AMERICAN HEALTH LAWYERS ASSOCIATION. Year in Review

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1 AMERICAN HEALTH LAWYERS ASSOCIATION Year in Review

2 American Health Lawyers Association Year in Review Table of Contents...2 Accountable Care Organizations Antitrust...4 Arbitration/Mediation..24 Employment and Labor..39 EMTALA..44 ERISA..53 Food and Drug Law/Life Sciences..68 Fraud and Abuse.98 Healthcare Reform.177 Health Information Technology..196 HIPAA 203 Hospitals and Health Systems Individual Patient Rights..214 Insurance/Managed Care Long Term Care..232 Medical Records.238 Medicaid 242 Medical Malpractice Medicare Patient Safety..354

3 Physicians 357 Quality of Care RICO..384 Tax.389 3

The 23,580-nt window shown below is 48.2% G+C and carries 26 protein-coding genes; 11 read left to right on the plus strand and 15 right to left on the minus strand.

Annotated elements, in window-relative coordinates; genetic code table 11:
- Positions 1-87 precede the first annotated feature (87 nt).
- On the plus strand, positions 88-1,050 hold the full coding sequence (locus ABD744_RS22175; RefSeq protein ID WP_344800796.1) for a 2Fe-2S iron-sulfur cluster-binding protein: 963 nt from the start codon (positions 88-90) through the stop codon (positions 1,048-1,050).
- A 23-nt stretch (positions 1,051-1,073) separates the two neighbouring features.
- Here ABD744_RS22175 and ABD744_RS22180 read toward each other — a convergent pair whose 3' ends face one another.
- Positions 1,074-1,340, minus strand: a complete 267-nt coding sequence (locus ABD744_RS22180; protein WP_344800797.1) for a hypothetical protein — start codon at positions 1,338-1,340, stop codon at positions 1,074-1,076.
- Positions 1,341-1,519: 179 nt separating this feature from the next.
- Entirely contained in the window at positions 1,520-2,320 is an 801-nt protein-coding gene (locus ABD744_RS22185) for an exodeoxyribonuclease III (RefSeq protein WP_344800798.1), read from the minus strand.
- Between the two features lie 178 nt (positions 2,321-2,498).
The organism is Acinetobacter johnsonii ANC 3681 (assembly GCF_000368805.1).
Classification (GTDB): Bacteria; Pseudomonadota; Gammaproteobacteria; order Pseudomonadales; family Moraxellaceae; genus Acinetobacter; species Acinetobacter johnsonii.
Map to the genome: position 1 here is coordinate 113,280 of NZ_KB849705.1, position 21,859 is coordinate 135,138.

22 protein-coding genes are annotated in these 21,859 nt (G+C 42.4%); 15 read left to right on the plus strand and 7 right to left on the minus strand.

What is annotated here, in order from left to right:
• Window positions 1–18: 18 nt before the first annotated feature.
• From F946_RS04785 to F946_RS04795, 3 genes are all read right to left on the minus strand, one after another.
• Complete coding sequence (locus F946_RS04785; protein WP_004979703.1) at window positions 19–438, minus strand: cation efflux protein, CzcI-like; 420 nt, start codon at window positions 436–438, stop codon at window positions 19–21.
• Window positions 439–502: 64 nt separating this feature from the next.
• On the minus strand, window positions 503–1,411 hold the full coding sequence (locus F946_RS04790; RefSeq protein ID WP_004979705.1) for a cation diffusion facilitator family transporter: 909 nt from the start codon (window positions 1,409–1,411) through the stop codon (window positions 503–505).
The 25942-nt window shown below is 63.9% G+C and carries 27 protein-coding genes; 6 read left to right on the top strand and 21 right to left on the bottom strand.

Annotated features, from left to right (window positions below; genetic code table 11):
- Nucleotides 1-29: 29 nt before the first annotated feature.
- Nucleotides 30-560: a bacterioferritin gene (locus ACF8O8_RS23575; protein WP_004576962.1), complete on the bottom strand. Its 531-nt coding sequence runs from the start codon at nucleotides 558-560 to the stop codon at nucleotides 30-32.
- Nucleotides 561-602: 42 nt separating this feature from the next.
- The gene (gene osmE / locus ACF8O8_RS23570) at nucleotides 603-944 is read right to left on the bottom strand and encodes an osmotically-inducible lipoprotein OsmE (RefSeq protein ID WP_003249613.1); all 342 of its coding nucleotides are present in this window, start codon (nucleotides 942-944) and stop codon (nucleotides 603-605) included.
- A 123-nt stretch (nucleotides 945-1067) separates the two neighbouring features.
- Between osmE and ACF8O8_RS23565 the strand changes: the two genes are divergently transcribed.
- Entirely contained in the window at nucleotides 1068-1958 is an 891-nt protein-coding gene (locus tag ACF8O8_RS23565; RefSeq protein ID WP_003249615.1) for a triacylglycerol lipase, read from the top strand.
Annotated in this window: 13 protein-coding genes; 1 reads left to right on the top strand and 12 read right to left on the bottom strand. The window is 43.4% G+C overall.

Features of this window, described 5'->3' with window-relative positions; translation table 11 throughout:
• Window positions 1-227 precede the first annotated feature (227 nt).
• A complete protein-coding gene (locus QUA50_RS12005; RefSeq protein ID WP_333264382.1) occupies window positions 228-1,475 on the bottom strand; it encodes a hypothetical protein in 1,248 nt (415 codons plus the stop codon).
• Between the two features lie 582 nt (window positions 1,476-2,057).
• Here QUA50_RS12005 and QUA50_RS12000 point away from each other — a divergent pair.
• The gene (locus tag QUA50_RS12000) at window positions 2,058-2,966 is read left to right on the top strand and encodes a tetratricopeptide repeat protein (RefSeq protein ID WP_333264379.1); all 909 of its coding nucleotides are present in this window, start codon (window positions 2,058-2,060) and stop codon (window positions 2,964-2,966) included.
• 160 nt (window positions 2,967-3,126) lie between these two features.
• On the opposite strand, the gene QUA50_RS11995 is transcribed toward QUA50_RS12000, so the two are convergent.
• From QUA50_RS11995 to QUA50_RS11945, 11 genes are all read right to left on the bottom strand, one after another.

4 Accountable Care Organizations CMS Issues Proposed Rule On Accountable Care Organizations The Centers for Medicare and Medicaid Services (CMS) issued March 31, 2011 the muchanticipated proposed rule on the Medicare Shared Savings Program for accountable care organizations (ACOs) pursuant to Section 3022 of the Patient Protection and Affordable Care Act (PPACA). The proposed rule, slated for publication in the April 7, 2011 Federal Register, is intended to help physicians, hospitals, and other providers form patient-centered ACOs to better coordinate care across healthcare settings. Among other things, the proposed rule details and seeks comments on various aspects of ACO formation and participation in the shared savings program, including eligibility criteria, legal and governance structures, quality measures, performance scoring, and payment models. ACOs will enter into agreements with the Department of Health and Human Services (HHS) for not less than three years under one of two tracks, discussed more below. HHS emphasized that participation in an ACO is purely voluntary. According to an analysis of the proposed regulation, Medicare could potentially save as much as $960 million over three years as a result of the shared savings program. Comments on the proposed rule are due June 6. HHS is planning a series of open door forums on the proposal during the comment period. Accountable Care Under Section 3022, ACOs agree to be accountable for the quality, cost, and overall care of the Medicare fee-for-service beneficiaries assigned to the organization. Beginning in January 2012, ACOs that meet specified quality performance standards will be eligible to receive a share of any savings if the actual per capita expenditures of their assigned Medicare beneficiaries are a sufficient percentage below benchmark amounts set by CMS. For too long, it has been too difficult for health care providers to work together to coordinate and improve the care their patients receive. That has real consequences: patients have gaps in their care, receive duplicative care, or are at increased risk of suffering from medical mistakes. Accountable Care Organizations will improve coordination and communication among doctors and hospitals, improve the quality of the care their patients receive, and help lower costs, said HHS Secretary Kathleen Sebelius. An ACO will be rewarded for providing better care and investing in the health and lives of patients, said Donald M. Berwick, M.D., CMS Administrator. ACOs are not just a new way to pay for care but a new model for the organization and delivery of care. Eligibility for Shared Savings The PPACA identifies four groups as eligible to participate in the shared savings program: ACO professionals (i.e., hospitals and physicians) in group practice arrangements, networks of individual practices of ACO professionals, partnerships or joint venture 4